The Congo Crisis (1960–1966) was a period of turmoil in the First Republic of the Congo that began with national independence from Belgium and ended with the seizing of power by Joseph Mobutu. At various points, it had the characteristics of anti-colonial struggle, a secessionist war with the province of Katanga, a United Nations peacekeeping operation, and a Cold War proxy battle between the United States and the Soviet Union.
Monday, October 15, 2012
A Story About the CIA in the Belgian Congo
The following stories are probably true or at least partially true.
When I worked at the RAND Corporation we were managed with a system called "matrix management", which meant that you had two orthogonal types of managers. One type was formal and respectable, these are the people who approved your pay raises and did your formal reviews. The other type was creative and project oriented, these were the people for whom you did actual work on projects and they did not have to be so respectable. I have read that this system has problems sometimes, but it worked very well for me when I was at RAND.
One of my project leaders was a person we will call Gary. That may or may not be his real name, for reasons that will be clear shortly. Gary was very colorful and ultimately he did not come to a good end as RAND has politics and Gary was not very adept at such things, practically asking for trouble it seemed to me.
Be that as it may be, I enjoyed working with Gary and it bothered me when he would do something self destructive. Gary did not manage his time all that well and liked to tell stories. Those of you who know me know that I also like to tell stories, but hopefully I am not as self-destructive as Gary.
Gary was all-but-dissertation in computational linguistics and before he got (or almost got) his PhD he had been, so he tells me, covert in the CIA. So we have two stories from that period, one of modest interest to help explain how such things work, and the other which is very amusing, I think, and therefore less likely to be completely accurate.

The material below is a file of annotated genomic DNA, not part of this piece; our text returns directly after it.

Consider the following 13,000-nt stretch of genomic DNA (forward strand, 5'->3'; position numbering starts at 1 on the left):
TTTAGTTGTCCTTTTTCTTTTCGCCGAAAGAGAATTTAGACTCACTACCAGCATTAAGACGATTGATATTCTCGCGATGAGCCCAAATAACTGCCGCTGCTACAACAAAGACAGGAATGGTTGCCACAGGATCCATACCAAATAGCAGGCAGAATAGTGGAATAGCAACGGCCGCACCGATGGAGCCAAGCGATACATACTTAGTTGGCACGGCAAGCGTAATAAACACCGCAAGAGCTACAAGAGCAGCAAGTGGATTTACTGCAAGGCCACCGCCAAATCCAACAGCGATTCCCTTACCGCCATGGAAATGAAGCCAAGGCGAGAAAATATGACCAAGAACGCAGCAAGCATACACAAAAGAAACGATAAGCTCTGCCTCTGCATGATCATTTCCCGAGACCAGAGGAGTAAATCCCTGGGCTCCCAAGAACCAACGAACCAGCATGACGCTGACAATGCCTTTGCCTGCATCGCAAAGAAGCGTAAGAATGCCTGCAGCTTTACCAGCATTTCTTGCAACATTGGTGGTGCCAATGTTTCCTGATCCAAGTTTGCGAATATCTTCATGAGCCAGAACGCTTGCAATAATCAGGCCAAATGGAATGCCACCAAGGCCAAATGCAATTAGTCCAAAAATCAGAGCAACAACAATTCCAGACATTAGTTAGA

The first story is how he got recruited. Gary attended one of those famous catholic universities in upstate NY, apparently there are a few of them. This would have been the late 50s or the early 60s and Gary was a serious anti-communist and completely ready to dedicate his life to the noble cause of killing commies. The way covert at the CIA works is that, to be effective, it has to be that you have never publicly worked for the CIA, or, for example, have been seen coming to CIA headquarters at Langley and so forth. There are many other employees of the CIA who are analysts for whom these kinds of restrictions do not apply: they can drive to CIA headquarters, park in the parking lot and go to work like normal people.
But covert is different. So Gary was recruited by one of his professors at college and went to an interview, I believe, where there was no formal CIA sign on the door. And they told him, if he was interested in this, what he should do is apply for postgraduate work at Georgetown University near Washington, DC in one of several topics, such as "Russian Studies". If he applied, they said, he would be accepted, and he would receive a fellowship so he could afford to attend. And they, the CIA, would be in touch.
I believe that this might describe one of the processes by which young people out of college are recruited, so lets accept this for the purposes of this post. Now we get to the more amusing story, which is much more colorful and therefore probably less true.
We segueway a few years later and Gary is covert in the Belgian Congo as a low-level runner for the CIA.
Here is a topic sentence from Wikipedia on the topic of the "Congo Crisis":
Gary told the following story.
One day he was on his motorcycle carrying something from one part of the city to another for his employer, the CIA. But he had not been careful, and he ran out of gas in a very bad part of town. The native people had set up sentries at various places in the city, and one of them, in full native war dress and with a spear, saw him and came running over. Gary then realized that he had fucked up again, he had also forgotten to bring his revolver, so he was defenseless. My guess is that Gary also had a massive hangover and had not gotten much sleep the night before but that is speculation on my part. He realized that he was probably dead or that his fate was in the hands of this african sentry.
The native warrior motioned to Gary to get off the bike. Gary did so. The native put his spear down, got on the bike, flipped the switch to the reserve tank that apparently everyone who rides a motorcycle knows about other than my friend Gary, started the motorcycle, got off the bike, picked up his spear, and motioned for Gary to go about his business.
Proving once and for all time that no good deed goes unpunished.
What I love about this story is two things. First, the implied cultural racism. It was the stupid white man who did not know about the reserve tank, it was the native warrior in full paint and with a spear who did, and got the motorcycle going again. Second, what we have here is basically a local who helps a stranded tourist, who shows a human kindness to a visitor he doesn't know when he gets into trouble in a bad time and a bad part of town.
Knowing my friend Gary, I believe that there are elements of the above story that are true, but that it has been slightly elaborated and/or restructured for entertainment value.
Gary had other qualities that qualified him for a career in the CIA, he was a dedicated alcoholic for periods of his life and died in his late 50s of cancer of the esophagus. Those of us who knew him miss him terribly.